Thursday’s wander. We gave the kids two options: Haweswater or Trowbarrow and they chose the latter.
This is another part of the trough, a natural feature which runs across the area. That’s B demonstrating his climbing skills.
We were intrigued by this tree….
…which has a huge area on its trunk completely free of bark. According to the boys this is because it has been struck by lightning; I’m not sure why they concluded that, or if they may be right or not.
At Trowbarrow (a former limestone quarry) we discovered that two ponies have been enlisted to keep the vegetation in check. It was A’s idea to pet the larger of the two, but the small one was clearly jealous and insisted on our attention.
We’d had some rain overnight with the result that some of the paths were very muddy.
The boys were delighted.
I had a really great view of a nuthatch on a tree-trunk right by the path. Sadly the photos have not turned out as sharp as I had hoped.
In the woods it’s common to hear a bird tapping a tree-trunk. Nuthatches do it. I think that great tits do too. This one was. You can see that it has something in its beak here, a seed perhaps? There are several more seeds jammed into the crack in the bark; I have a feeling that the nuthatch was using the tree like a workbench – the seeds are held in a vice and can be conveniently worked on.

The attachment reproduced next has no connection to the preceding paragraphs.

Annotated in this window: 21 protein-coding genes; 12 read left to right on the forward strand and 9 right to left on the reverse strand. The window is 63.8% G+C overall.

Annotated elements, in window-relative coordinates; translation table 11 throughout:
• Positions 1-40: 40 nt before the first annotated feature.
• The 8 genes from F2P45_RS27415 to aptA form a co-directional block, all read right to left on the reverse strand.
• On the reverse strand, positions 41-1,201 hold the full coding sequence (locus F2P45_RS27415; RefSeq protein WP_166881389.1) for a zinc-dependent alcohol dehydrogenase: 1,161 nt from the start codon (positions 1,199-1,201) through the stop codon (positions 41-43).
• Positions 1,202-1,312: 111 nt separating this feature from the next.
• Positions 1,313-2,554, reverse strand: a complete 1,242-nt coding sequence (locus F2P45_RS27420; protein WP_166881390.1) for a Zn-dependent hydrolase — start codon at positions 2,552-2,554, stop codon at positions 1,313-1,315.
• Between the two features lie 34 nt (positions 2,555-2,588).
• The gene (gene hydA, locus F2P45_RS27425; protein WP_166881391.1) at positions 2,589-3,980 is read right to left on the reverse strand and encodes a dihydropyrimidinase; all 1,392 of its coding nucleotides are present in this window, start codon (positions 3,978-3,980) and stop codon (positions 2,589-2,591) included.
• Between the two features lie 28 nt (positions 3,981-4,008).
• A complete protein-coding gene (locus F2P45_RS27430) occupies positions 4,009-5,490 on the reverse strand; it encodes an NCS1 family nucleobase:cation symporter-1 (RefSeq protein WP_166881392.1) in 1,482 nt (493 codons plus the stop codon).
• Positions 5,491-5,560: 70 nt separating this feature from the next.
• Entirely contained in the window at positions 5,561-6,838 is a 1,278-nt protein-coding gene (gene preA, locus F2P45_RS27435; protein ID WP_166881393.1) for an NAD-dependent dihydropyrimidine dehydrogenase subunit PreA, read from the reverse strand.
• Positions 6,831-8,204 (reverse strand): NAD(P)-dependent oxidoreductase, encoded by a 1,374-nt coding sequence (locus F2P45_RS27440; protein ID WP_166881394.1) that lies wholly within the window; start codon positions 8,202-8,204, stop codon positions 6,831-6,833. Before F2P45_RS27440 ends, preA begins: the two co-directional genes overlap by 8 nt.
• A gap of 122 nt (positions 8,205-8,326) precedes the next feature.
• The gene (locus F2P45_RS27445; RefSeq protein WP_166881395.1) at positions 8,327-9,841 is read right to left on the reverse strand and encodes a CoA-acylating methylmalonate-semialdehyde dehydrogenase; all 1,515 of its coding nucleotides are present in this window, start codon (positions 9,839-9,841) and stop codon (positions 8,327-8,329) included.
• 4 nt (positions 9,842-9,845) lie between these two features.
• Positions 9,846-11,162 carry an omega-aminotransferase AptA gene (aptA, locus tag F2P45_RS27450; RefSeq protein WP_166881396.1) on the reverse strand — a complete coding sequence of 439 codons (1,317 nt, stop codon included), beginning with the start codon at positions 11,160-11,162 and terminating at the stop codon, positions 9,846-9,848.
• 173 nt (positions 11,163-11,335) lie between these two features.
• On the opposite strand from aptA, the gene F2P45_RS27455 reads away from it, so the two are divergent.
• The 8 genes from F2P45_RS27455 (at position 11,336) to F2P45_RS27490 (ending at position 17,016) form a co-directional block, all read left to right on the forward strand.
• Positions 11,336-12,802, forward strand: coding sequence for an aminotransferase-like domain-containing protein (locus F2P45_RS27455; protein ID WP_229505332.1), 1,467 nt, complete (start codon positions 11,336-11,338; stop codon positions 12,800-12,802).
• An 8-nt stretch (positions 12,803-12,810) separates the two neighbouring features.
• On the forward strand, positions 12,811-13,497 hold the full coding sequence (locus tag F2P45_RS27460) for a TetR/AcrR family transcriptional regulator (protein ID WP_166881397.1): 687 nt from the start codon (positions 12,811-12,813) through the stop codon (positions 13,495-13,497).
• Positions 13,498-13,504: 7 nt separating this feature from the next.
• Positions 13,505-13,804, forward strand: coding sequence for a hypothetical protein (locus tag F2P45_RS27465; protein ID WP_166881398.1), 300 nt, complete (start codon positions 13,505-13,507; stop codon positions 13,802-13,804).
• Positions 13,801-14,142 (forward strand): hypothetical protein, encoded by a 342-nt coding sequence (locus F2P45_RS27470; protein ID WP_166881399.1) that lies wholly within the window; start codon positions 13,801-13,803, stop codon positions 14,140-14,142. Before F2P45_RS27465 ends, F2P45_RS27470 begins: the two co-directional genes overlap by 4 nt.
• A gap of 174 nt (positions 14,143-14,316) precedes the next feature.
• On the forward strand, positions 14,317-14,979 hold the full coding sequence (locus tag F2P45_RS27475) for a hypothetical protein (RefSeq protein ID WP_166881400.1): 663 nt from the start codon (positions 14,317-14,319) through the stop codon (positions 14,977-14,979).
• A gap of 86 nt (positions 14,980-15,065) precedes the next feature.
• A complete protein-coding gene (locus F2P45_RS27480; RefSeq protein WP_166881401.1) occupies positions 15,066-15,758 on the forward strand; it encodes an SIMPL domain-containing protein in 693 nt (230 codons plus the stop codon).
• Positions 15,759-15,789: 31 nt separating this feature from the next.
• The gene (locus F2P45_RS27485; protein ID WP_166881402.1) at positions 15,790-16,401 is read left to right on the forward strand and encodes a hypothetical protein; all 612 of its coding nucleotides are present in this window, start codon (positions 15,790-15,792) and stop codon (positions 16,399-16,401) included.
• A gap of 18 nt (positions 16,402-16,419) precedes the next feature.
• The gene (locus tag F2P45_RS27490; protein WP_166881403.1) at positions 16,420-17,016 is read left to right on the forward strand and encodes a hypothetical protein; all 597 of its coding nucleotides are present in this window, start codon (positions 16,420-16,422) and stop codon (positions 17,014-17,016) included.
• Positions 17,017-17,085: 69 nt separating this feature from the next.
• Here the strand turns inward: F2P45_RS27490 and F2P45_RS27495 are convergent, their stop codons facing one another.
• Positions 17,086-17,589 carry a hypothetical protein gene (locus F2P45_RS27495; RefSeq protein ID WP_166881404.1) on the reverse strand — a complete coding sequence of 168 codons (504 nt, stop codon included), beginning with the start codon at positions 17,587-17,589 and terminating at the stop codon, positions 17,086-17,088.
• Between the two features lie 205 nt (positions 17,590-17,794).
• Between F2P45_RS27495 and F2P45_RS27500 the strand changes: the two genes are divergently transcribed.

As well as stopping to photograph the nuthatch, I was also having to pause to indulge a particularly vociferous cough which insisted on being heard. The others left me behind. Not to worry: I didn’t want for company. If you look very closely, on the left-hand side of the photo.
You might just about pick out….
Which was singing very sweetly. Hence the slightly ruffled throat feathers.